(Belgium mainly used French in the colonies; the word in its other official language, Dutch, is Resident-generaal)
In the protectorate Korea, accredited to the Choson Monarch (rendered as King or Emperor) 21 Dec 1905 – 1 Oct 1910 three incumbents (including Hirobumi Ito the former Prime Minister of Japan), all Japanese peers (new western-type styles, rendered as: Marquess/Duke or Viscount); the last stayed on as the first Governor-General after full annexation to Japan. See: List of Japanese Residents-General of Korea
On occasion, residents were maintained, notably by former colonial powers, in territories in a transitional process to a new constitutional status, such as full independence. Such function could also be performed under another title, such as Commissioner or High Commissioner.
Thus after World War I, there were residents in some mandate territories:
Also after World War II, and not only in former mandate territories; e.g. in parts of Libya, a former Italian colony, put under UN administration since 1946 prior to their unification as a Libyan kingdom, Britain maintained a Resident in Tripolitania April 1949 – 24 December 1951 and another in Cyrenaica 17 September 1949 – 24 December 1951, and France one in Fezzan 1950 – 24 December 1951.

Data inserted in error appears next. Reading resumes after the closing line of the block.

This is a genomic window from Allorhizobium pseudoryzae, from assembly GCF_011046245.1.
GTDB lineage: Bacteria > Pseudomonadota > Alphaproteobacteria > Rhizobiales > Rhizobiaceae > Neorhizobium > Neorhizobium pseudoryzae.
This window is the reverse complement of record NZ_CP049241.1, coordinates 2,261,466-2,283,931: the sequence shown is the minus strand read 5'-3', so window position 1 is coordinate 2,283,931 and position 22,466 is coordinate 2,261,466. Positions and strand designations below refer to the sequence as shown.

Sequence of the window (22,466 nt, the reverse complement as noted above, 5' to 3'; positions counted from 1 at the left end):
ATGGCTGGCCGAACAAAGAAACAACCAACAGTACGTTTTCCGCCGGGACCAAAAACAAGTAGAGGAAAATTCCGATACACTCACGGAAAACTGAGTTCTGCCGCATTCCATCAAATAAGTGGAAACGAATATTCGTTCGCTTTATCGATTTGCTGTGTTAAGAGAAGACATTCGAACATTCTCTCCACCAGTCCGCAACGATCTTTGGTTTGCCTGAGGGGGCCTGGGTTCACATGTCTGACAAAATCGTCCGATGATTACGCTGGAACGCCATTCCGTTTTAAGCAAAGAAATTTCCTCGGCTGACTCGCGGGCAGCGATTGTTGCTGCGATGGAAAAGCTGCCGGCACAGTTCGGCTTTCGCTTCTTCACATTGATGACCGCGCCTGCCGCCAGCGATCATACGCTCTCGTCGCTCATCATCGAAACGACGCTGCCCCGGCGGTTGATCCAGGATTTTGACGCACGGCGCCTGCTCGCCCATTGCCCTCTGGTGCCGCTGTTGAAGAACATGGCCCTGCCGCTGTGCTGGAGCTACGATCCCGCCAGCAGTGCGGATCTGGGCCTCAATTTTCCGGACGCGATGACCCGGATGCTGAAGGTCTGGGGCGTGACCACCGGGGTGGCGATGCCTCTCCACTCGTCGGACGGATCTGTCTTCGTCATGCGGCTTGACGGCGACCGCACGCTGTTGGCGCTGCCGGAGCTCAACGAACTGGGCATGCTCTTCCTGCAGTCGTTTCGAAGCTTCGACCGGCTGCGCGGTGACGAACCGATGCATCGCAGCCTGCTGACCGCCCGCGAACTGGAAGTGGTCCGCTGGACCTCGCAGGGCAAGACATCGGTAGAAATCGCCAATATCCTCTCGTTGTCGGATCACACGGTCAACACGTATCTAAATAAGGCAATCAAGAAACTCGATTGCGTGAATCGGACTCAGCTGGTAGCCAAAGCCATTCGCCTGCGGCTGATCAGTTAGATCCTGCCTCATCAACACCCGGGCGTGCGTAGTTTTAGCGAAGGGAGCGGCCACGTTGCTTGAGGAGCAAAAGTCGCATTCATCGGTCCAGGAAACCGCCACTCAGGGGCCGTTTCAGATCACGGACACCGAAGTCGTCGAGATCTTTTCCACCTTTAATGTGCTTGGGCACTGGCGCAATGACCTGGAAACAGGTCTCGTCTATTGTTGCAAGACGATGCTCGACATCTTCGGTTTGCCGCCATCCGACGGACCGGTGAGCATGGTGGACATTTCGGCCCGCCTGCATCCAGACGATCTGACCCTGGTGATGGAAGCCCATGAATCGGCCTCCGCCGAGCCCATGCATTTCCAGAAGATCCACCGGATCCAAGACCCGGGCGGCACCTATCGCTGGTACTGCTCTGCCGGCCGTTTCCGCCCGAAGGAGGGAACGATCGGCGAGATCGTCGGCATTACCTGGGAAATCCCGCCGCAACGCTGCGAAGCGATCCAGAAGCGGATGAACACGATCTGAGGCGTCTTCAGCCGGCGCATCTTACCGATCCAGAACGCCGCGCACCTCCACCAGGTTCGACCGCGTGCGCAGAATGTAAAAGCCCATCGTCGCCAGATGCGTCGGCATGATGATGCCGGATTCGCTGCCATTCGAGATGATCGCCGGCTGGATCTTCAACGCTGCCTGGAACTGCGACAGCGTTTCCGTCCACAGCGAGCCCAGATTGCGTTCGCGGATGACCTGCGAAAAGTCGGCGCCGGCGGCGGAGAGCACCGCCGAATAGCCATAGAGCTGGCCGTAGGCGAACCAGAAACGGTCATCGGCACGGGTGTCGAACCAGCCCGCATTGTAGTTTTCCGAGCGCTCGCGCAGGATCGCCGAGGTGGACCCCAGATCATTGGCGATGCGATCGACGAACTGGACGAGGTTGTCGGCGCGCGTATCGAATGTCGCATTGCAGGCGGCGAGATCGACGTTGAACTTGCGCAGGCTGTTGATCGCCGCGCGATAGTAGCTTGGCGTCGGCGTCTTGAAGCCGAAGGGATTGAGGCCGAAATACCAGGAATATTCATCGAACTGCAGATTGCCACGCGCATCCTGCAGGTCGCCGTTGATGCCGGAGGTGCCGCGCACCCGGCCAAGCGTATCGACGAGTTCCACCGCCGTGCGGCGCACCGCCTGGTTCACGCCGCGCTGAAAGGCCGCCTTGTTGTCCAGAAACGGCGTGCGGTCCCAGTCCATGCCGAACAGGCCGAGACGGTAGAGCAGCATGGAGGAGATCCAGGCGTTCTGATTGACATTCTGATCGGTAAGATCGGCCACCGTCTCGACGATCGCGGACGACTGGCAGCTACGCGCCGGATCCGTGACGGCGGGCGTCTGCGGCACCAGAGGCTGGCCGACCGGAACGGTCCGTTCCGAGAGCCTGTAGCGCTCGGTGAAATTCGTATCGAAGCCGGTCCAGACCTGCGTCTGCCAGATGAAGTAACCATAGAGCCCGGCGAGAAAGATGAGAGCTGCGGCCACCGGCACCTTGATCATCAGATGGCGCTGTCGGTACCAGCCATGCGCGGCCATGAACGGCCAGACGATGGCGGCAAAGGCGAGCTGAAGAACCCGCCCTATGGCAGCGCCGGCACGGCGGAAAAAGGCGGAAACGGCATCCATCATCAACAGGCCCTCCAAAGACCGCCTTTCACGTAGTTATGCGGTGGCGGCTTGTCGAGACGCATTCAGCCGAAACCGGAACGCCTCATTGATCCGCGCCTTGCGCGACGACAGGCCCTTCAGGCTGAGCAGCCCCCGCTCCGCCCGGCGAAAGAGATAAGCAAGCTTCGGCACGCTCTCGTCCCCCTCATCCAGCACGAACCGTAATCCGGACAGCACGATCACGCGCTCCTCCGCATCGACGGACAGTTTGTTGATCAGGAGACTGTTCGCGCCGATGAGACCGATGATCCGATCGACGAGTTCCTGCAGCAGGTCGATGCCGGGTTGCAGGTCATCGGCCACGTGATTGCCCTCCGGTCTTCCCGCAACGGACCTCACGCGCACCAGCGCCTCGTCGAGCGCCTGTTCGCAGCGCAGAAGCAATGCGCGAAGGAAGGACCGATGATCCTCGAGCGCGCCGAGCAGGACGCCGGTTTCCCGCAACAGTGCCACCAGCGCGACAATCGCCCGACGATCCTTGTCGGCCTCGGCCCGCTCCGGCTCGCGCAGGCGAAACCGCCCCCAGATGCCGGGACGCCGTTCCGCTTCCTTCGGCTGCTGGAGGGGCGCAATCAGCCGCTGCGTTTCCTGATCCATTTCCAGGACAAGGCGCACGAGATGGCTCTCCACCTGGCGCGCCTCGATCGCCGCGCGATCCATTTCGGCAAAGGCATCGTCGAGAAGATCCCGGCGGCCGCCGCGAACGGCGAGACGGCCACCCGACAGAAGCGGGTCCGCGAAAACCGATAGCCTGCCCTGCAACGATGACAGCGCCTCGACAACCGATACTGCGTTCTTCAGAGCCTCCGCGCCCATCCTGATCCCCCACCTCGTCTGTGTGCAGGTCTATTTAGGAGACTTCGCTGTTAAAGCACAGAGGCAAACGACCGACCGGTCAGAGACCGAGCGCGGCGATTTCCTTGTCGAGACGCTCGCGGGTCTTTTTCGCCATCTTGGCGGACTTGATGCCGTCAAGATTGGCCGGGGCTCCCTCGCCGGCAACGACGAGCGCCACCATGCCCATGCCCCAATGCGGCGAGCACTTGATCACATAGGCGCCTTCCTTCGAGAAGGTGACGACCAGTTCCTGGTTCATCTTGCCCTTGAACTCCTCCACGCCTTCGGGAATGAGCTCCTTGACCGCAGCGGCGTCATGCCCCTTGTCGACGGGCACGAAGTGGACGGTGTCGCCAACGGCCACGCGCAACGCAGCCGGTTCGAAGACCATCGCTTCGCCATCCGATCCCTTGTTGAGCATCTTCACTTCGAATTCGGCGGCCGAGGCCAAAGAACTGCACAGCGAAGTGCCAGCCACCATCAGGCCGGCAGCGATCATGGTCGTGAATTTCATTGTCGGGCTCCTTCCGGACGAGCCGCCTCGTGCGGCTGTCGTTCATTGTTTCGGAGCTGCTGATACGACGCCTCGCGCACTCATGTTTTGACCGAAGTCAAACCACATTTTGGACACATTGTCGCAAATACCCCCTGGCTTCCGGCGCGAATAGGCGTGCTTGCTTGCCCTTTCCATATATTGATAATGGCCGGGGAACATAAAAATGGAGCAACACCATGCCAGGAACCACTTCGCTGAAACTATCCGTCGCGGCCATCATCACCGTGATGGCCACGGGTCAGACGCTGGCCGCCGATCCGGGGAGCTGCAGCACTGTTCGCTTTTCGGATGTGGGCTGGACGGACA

In a later phase a former colony could itself appoint such Residents, as India did 5 December 1950 – 16 May 1975 in its Himalayan protectorate Sikkim, then still an independent monarchy (afterwards absorbed into India as an additional constitutive state) where Britain had obtained a protectorate over the Maharaja in 1861, see above.
In the Colony of Western Australia, colonial administration and local government were sometimes controlled at the regional level, by government residents, under the direction of the Colonial Secretary (i.e. the "Governor in Council").
The main responsibility of a government resident was the role of Resident Magistrate, and the two titles were often used interchangeably. However, they also often directed the day-to-day activities of police, explorers, surveyors, customs officers and other public servants. Government residents were appointed (at various times), at Augusta, Busselton, Carnarvon (Gascoyne District), Champion Bay (Geraldton), Derby (Kimberley District, later West Kimberley), Fremantle, Guildford, King George's Sound (Albany), Newcastle (Toodyay), the North District (Camden Harbour/Roebourne), Port Leschenault (Bunbury), Wyndham (East Kimberley) and York.
In the Northern Territory, government residents were appointed by the Government of South Australia from the establishment of the territory in 1864 until its transfer to the Australian Government on 1 January 1911. The last incumbent stayed on as first of six administrators; then again 1 February 1927 Robert Hunter Weddell was Government Resident for North Australia, until from 12 June 1931. Administrators were (and still are) appointed, even after 1978 when self-government was granted.
1 March 1927 – 12 June 1931, while the Northern Territory was split, there were two consecutive incumbents for Central Australia.